Cathay Pacific

Why is Cathay Pacific rewarding loyal customers with worse service?

  • If Hong Kong’s flagship airline can’t deliver better service, perhaps the government should take it over: it can’t be much worse
PUBLISHED : Wednesday, 23 January, 2019, 5:03pm
UPDATED : Wednesday, 23 January, 2019, 5:24pm

Raise your hands, those who used to be proud of Cathay Pacific, our Hong Kong airline. And raise your hands, those who still are. The once “premier” airline is now downgrading customer services in a bid to cut costs, and thus putting themselves in competition with lower-level airlines.

On January 21, my son returned to UK for university on the 1.30am flight (CX219); around midnight they were told the flight would be delayed for 15 minutes. Thereafter, they were told almost hourly that the flight would be delayed for yet another hour. At 3:45am, staff said they were taking parts from another plane and, if that didn't work, they would get another plane. As my son observed, why didn't they just get another plane immediately?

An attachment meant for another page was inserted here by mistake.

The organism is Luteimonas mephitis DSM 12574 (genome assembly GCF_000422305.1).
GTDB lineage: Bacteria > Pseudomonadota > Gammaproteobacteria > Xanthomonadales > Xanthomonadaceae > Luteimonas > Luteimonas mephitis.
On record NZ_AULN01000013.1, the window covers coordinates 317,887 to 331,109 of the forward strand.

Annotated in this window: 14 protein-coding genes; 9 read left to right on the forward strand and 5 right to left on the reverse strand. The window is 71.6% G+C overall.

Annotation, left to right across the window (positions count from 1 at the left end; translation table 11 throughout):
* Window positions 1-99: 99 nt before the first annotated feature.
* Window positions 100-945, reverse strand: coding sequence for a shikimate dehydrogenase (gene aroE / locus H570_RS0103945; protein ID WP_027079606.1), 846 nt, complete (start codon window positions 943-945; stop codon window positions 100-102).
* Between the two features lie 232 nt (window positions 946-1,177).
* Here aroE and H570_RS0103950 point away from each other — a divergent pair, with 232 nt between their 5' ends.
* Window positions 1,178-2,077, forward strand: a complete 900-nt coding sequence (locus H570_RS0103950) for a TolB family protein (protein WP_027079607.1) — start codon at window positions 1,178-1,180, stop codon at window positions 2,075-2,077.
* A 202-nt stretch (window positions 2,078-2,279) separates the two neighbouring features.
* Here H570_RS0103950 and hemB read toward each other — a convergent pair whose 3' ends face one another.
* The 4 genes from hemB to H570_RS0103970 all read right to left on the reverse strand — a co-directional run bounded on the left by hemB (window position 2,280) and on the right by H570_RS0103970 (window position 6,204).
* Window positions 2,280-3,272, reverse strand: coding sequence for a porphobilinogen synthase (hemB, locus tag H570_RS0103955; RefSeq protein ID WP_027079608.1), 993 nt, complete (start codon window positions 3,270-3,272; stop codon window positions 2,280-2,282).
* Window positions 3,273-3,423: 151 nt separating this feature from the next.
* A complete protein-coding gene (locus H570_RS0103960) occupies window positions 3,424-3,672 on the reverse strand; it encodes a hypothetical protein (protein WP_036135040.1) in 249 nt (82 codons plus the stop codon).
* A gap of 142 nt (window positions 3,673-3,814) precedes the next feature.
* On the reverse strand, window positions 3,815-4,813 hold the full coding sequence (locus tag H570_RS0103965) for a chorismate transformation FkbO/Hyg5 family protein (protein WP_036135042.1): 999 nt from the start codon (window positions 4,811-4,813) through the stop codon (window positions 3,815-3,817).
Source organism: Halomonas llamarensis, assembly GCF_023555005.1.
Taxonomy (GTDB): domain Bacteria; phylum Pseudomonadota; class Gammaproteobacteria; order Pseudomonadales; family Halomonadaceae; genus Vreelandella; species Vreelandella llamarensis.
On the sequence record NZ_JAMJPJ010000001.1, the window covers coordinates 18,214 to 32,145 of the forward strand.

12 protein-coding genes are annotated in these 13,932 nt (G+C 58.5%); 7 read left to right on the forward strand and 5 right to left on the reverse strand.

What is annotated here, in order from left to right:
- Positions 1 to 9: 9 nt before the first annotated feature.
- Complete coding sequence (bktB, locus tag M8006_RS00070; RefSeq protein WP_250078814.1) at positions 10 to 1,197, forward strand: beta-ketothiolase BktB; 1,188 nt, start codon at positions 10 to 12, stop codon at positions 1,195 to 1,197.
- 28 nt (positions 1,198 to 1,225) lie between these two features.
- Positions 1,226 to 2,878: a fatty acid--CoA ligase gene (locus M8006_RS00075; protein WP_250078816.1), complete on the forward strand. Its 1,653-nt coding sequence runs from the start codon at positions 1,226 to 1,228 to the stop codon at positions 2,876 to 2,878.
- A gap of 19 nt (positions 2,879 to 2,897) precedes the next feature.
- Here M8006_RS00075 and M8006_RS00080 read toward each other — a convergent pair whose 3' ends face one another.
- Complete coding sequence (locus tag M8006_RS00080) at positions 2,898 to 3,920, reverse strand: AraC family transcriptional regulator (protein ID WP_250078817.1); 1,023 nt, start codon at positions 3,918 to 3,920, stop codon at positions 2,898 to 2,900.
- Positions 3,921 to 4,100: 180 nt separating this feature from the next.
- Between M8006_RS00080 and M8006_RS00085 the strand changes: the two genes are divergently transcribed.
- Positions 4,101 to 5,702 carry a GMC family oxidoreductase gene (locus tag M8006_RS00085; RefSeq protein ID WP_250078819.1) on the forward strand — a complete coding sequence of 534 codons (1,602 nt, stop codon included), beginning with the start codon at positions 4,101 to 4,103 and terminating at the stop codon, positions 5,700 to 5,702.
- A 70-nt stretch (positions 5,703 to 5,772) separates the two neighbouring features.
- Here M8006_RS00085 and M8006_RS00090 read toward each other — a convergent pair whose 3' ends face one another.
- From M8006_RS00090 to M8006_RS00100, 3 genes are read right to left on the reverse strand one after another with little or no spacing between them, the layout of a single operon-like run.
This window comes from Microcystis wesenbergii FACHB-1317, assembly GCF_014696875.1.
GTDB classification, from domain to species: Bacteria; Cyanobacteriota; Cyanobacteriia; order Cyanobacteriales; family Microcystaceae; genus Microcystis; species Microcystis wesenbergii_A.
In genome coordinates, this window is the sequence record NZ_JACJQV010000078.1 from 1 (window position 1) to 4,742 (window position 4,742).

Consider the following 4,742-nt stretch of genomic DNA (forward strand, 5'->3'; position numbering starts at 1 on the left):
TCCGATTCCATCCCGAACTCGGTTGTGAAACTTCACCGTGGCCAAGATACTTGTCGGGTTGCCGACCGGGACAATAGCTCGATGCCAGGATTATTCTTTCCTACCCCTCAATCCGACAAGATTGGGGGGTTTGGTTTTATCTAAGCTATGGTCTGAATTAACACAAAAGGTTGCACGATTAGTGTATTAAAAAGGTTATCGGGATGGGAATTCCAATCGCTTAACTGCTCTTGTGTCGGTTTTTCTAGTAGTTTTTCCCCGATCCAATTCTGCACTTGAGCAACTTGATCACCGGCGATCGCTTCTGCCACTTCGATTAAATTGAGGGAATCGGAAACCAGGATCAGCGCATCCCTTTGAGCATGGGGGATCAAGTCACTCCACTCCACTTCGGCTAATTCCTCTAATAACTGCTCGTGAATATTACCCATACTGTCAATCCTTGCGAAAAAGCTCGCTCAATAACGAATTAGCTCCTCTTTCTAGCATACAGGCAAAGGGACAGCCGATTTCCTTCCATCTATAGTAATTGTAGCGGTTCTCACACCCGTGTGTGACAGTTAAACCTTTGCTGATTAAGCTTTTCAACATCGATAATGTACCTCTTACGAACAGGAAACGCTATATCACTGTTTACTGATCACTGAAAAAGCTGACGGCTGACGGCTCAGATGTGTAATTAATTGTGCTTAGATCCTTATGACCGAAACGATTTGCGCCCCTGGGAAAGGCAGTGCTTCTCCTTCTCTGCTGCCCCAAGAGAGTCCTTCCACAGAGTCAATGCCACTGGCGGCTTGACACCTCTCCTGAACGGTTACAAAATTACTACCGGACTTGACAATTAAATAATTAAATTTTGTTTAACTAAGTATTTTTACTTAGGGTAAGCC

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The answer, of course, is cost. The priority is not fulfilling your obligations to your customers but, rather, saving money. The final cut was that I received an email from Cathay at noon (Hong Kong time) saying “Welcome to Manchester – how did we do?” At that time the plane was still in the air, around six hours away from Manchester.

That is not customer service, that is computer service; I filled out the questionnaire and, naturally, heard nothing further from the company. Or the computer.

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Like many other Hong Kong residents, I used to be fiercely loyal to Cathay. This last two years they have shown absolutely zero loyalty to their customers; they have reduced their Marco Polo benefits, they have curtailed in-flight services, and they have executed some monumental management gaffes this past few months. So, as a suggestion, let the government take over the airline and make it Hong Kong's official carrier – even the government couldn’t make a worse job of it than the current management.

Dave Osborne, Wan Chai